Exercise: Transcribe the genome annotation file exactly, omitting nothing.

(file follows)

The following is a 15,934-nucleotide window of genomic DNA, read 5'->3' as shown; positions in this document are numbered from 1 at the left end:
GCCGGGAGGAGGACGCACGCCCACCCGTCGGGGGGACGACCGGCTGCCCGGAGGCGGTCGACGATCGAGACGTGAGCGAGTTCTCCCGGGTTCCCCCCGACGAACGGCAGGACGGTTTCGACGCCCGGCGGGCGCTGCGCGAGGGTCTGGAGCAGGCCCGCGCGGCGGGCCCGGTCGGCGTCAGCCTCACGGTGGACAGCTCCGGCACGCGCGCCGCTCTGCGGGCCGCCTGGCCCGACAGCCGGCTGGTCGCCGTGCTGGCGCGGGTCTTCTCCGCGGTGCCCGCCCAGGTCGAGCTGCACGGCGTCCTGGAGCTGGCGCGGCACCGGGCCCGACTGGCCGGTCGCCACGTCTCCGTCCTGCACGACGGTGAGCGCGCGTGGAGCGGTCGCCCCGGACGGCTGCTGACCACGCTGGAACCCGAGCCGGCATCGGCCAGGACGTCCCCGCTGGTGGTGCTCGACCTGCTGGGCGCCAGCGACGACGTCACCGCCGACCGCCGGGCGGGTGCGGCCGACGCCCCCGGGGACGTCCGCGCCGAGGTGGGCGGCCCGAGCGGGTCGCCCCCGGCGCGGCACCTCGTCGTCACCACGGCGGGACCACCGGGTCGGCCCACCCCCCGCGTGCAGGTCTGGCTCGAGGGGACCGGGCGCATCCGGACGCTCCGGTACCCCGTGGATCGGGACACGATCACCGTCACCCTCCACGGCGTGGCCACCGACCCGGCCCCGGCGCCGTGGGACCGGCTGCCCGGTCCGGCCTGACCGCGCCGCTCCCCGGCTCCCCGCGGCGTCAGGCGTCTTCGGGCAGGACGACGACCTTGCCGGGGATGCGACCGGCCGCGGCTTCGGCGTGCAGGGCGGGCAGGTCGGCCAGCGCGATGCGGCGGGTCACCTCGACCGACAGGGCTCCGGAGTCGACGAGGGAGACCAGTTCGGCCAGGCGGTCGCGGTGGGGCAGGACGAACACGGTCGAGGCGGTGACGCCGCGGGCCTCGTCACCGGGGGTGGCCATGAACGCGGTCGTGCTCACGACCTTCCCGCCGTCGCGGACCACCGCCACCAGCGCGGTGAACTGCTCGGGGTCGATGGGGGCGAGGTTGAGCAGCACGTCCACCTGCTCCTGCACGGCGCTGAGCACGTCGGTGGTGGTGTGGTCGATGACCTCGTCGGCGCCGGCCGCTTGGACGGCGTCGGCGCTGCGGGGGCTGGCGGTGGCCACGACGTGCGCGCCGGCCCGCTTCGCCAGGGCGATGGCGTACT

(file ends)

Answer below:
The following is a 15,934-nucleotide window of genomic DNA, read 5'->3' as shown; positions in this document are numbered from 1 at the left end:
GCCGGGAGGAGGACGCACGCCCACCCGTCGGGGGGACGACCGGCTGCCCGGAGGCGGTCGACGATCGAGACGTGAGCGAGTTCTCCCGGGTTCCCCCCGACGAACGGCAGGACGGTTTCGACGCCCGGCGGGCGCTGCGCGAGGGTCTGGAGCAGGCCCGCGCGGCGGGCCCGGTCGGCGTCAGCCTCACGGTGGACAGCTCCGGCACGCGCGCCGCTCTGCGGGCCGCCTGGCCCGACAGCCGGCTGGTCGCCGTGCTGGCGCGGGTCTTCTCCGCGGTGCCCGCCCAGGTCGAGCTGCACGGCGTCCTGGAGCTGGCGCGGCACCGGGCCCGACTGGCCGGTCGCCACGTCTCCGTCCTGCACGACGGTGAGCGCGCGTGGAGCGGTCGCCCCGGACGGCTGCTGACCACGCTGGAACCCGAGCCGGCATCGGCCAGGACGTCCCCGCTGGTGGTGCTCGACCTGCTGGGCGCCAGCGACGACGTCACCGCCGACCGCCGGGCGGGTGCGGCCGACGCCCCCGGGGACGTCCGCGCCGAGGTGGGCGGCCCGAGCGGGTCGCCCCCGGCGCGGCACCTCGTCGTCACCACGGCGGGACCACCGGGTCGGCCCACCCCCCGCGTGCAGGTCTGGCTCGAGGGGACCGGGCGCATCCGGACGCTCCGGTACCCCGTGGATCGGGACACGATCACCGTCACCCTCCACGGCGTGGCCACCGACCCGGCCCCGGCGCCGTGGGACCGGCTGCCCGGTCCGGCCTGACCGCGCCGCTCCCCGGCTCCCCGCGGCGTCAGGCGTCTTCGGGCAGGACGACGACCTTGCCGGGGATGCGACCGGCCGCGGCTTCGGCGTGCAGGGCGGGCAGGTCGGCCAGCGCGATGCGGCGGGTCACCTCGACCGACAGGGCTCCGGAGTCGACGAGGGAGACCAGTTCGGCCAGGCGGTCGCGGTGGGGCAGGACGAACACGGTCGAGGCGGTGACGCCGCGGGCCTCGTCACCGGGGGTGGCCATGAACGCGGTCGTGCTCACGACCTTCCCGCCGTCGCGGACCACCGCCACCAGCGCGGTGAACTGCTCGGGGTCGATGGGGGCGAGGTTGAGCAGCACGTCCACCTGCTCCTGCACGGCGCTGAGCACGTCGGTGGTGGTGTGGTCGATGACCTCGTCGGCGCCGGCCGCTTGGACGGCGTCGGCGCTGCGGGGGCTGGCGGTGGCCACGACGTGCGCGCCGGCCCGCTTCGCCAGGGCGATGGCGTACT